Sunday, October 31, 2010

Rotorua, NZ: Into the Volcanic Zone

We found ourselves on gravel road  for a rough 20 km out of Putaruru.  Not that we weren't warned.  A gent at the holiday park said it was a forest road, do not take it, we might get lost.  But we were looking for an alternate route to the busy main highway and to avoid backtracking an extra 5 km.  Our map showed that it was unpaved for only a short stretch, but we reached the gravel very early, after we already had invested 10 km of steep uphill. Where there was a sign that said unmaintained, enter at your own risk. But we went for it anyway.  The quiet around us was lovely as we pushed our bikes up the steep, loose grades, calming us a bit from concern about bouncing panniers.  We passed through a forest, second or third or fourth generation trees that have displaced native vegetation as a crop for timber harvesting.
Notice the orderly rows of trees in the distance.
Our goal was Rotorua, on the edge of a lake formed in the caldera of a volcano.  This town is in the northern section of the area known as the Taupo Volcanic Zone.  We came to explore the steaming landscape of geysers and hot pools.  We stashed our bikes for a day and became indistinguishable from the other tourists.

We spent a good part of the day exploring the Whakarewarewa Thermal Village.  We arrived to view thermal features, but it was more a cultural lesson of the life of this particular Maori tribe. 

Our Maori guide at taking  ten minutes to teach us how to pronounce the name of her village.
The people of this village have lived directly adjacent to the hot pools for generations.  It has been a tradition for them to conduct tours and entertain visitors with traditional Maori dances and song.  It is not a large area, but we were led along the roads of the village where we learned of the lifestyle they are struggling to maintain.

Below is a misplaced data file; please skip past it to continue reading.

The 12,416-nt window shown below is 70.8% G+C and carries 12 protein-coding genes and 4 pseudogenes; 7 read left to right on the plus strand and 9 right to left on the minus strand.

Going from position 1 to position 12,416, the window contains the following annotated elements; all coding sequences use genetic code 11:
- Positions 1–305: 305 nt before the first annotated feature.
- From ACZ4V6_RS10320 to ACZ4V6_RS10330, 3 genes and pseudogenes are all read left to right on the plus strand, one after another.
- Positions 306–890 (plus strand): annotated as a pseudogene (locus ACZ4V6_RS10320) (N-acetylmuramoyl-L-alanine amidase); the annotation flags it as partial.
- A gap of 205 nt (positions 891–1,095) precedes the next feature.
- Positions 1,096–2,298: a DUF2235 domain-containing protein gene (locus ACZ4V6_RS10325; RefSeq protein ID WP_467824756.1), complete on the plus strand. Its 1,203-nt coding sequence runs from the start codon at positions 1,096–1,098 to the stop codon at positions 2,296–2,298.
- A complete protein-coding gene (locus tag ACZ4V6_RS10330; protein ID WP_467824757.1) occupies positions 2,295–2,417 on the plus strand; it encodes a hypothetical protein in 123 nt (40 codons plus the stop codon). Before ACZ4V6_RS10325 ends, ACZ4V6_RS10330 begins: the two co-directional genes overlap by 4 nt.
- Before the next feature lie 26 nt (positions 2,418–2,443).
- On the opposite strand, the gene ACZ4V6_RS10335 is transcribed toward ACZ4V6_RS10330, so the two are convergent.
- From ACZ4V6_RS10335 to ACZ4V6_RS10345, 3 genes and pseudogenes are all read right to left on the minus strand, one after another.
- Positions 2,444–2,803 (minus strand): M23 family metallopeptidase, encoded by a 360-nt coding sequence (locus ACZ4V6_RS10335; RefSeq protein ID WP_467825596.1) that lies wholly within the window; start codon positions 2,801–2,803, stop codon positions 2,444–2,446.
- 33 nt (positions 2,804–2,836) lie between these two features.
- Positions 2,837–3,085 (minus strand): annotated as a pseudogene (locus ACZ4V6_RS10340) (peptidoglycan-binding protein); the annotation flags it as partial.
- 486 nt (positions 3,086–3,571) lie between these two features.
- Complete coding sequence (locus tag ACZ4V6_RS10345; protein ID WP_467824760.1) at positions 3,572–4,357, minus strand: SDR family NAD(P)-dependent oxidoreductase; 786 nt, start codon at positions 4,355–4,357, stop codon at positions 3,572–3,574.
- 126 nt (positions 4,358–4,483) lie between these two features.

The house on the other side  of the pool is 100 years old, but had to be recently vacated due to shifting of the geothermal hot spots.

Rotorua is a holiday destination, and outside the gates of this village preserved in time is motel after motel offering spas and thermal pools, all tapping into the geothermal resource.  There are also large geothermal plants south of here supplying electricity.  All of these have altered the area so that where there used to be many active geysers, there is now only one. 

Retrieving corn steamed in a muslin bag the hot pool.
None of the homes in the village have kitchens -- all cooking is done in hot pools and boxes built into the ground to steam and roast vegetables, seafood, and meat.  The 60 residents participate in communal bathing each morning and evening (when the tourists are not there, needless to say).

The Pohutu Geyser, actually located on the adjacent, more commercial Te Puia area.
Village children are allowed to dive for coins tossed by visitors from the bridge leading into the village on weekends and holidays.  Despite hot pools all around, this creek is cold.

We walked along the shore of Lake Rotorua in the evening.  Water quality has been degraded by runoff from pastures and sewage discharge, but improvements have been made in recent years.

Rotorua Museum of Art and History
The indigenous Tuhourangi Ngati Wahiao people have lived amongst the steam for hundreds of years.  In 1908 the government funded construction of a spa and resort to attract tourism to the area, and the historic spa house now houses the Rotorua Museum of Art and History.  The contrast between these cultures, each drawn by steaming hot water, just like us, was striking.

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